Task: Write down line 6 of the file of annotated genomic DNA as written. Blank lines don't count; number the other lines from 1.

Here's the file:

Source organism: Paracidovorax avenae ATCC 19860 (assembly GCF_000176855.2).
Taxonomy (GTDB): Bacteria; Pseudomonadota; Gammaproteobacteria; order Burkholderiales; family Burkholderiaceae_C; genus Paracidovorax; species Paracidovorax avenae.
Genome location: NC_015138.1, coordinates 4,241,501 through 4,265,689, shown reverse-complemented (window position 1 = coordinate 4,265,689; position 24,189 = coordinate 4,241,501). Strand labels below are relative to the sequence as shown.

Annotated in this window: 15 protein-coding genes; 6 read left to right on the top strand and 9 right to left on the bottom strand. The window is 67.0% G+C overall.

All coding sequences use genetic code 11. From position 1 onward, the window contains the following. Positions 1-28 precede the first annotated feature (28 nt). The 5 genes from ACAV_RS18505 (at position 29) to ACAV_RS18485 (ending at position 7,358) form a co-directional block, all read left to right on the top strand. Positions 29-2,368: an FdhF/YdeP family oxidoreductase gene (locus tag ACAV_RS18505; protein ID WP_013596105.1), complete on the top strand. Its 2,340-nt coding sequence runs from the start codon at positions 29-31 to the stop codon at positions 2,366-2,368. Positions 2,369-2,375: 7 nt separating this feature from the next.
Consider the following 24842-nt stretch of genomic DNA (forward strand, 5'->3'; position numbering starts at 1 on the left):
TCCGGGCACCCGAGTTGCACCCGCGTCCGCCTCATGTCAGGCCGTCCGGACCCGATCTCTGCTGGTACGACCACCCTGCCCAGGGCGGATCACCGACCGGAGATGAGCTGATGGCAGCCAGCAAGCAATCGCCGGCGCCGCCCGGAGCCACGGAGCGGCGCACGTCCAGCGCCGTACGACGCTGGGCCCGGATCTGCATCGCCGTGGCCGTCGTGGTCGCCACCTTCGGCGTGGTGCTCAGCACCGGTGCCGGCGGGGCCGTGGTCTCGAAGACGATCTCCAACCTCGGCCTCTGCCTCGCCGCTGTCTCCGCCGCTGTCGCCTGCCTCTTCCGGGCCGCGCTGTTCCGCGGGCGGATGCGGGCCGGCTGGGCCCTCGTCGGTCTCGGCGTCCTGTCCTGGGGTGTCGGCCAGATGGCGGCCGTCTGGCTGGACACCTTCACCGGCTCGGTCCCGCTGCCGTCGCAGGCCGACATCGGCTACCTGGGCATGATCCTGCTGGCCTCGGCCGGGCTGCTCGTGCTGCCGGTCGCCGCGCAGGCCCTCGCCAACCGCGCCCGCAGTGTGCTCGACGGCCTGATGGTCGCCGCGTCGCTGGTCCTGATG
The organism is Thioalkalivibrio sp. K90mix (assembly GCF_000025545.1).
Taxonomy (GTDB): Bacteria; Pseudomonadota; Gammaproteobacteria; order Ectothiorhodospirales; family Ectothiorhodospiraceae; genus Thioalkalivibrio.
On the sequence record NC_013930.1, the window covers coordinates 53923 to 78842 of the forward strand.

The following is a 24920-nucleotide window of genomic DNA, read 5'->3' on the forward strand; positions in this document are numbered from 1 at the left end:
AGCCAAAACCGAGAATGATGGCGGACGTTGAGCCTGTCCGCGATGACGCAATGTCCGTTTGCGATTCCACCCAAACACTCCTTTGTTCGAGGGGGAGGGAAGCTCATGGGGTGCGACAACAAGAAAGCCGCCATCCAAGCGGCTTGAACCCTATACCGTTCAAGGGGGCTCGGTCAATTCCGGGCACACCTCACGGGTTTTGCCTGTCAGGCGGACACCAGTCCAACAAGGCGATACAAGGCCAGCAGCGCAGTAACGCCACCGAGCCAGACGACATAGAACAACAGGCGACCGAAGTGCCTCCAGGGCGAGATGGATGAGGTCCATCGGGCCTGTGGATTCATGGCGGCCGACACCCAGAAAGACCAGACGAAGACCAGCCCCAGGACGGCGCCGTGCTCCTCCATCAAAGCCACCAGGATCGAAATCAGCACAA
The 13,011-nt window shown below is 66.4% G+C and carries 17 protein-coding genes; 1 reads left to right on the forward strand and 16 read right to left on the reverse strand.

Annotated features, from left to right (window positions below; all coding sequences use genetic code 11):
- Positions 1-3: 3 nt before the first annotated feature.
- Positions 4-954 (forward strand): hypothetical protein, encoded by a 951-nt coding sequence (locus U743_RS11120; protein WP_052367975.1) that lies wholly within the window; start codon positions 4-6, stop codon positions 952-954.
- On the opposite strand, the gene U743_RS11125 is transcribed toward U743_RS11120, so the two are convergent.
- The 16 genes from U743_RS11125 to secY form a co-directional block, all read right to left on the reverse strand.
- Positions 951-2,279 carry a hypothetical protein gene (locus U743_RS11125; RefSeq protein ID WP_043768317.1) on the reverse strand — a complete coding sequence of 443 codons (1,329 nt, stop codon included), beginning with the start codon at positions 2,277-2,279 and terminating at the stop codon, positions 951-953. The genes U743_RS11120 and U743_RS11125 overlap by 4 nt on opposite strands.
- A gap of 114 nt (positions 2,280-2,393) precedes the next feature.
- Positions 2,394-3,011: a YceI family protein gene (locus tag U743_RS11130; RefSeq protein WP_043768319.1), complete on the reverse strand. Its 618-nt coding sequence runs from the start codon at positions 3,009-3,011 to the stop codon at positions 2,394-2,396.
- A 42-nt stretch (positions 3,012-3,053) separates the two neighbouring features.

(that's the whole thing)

Consider the following 24842-nt stretch of genomic DNA (forward strand, 5'->3'; position numbering starts at 1 on the left):